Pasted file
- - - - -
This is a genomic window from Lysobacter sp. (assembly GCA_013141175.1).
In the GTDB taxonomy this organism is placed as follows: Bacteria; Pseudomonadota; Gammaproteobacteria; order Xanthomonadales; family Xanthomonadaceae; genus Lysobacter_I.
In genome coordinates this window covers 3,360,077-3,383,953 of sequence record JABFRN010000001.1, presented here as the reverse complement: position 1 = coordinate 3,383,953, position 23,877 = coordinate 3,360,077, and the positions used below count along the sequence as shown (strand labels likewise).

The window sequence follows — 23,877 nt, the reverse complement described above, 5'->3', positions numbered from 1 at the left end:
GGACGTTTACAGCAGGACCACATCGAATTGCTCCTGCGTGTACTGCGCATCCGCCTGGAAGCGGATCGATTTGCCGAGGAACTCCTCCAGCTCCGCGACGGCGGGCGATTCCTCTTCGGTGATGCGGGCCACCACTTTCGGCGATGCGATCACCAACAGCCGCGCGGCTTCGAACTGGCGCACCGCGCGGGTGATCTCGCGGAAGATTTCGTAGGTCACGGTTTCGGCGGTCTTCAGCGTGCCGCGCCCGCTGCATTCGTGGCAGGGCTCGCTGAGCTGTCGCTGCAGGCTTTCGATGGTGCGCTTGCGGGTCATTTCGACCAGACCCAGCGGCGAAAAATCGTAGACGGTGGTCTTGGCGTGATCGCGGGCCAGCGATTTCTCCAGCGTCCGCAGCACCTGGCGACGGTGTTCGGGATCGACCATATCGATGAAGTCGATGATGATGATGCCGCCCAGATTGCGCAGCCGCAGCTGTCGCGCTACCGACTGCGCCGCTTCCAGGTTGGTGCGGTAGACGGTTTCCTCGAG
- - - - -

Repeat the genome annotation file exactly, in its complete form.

This is a genomic window from Lysobacter sp. (assembly GCA_013141175.1).
In the GTDB taxonomy this organism is placed as follows: Bacteria; Pseudomonadota; Gammaproteobacteria; order Xanthomonadales; family Xanthomonadaceae; genus Lysobacter_I.
In genome coordinates this window covers 3,360,077-3,383,953 of sequence record JABFRN010000001.1, presented here as the reverse complement: position 1 = coordinate 3,383,953, position 23,877 = coordinate 3,360,077, and the positions used below count along the sequence as shown (strand labels likewise).

The window sequence follows — 23,877 nt, the reverse complement described above, 5'->3', positions numbered from 1 at the left end:
GGACGTTTACAGCAGGACCACATCGAATTGCTCCTGCGTGTACTGCGCATCCGCCTGGAAGCGGATCGATTTGCCGAGGAACTCCTCCAGCTCCGCGACGGCGGGCGATTCCTCTTCGGTGATGCGGGCCACCACTTTCGGCGATGCGATCACCAACAGCCGCGCGGCTTCGAACTGGCGCACCGCGCGGGTGATCTCGCGGAAGATTTCGTAGGTCACGGTTTCGGCGGTCTTCAGCGTGCCGCGCCCGCTGCATTCGTGGCAGGGCTCGCTGAGCTGTCGCTGCAGGCTTTCGATGGTGCGCTTGCGGGTCATTTCGACCAGACCCAGCGGCGAAAAATCGTAGACGGTGGTCTTGGCGTGATCGCGGGCCAGCGATTTCTCCAGCGTCCGCAGCACCTGGCGACGGTGTTCGGGATCGACCATATCGATGAAGTCGATGATGATGATGCCGCCCAGATTGCGCAGCCGCAGCTGTCGCGCTACCGACTGCGCCGCTTCCAGGTTGGTGCGGTAGACGGTTTCCTCGAG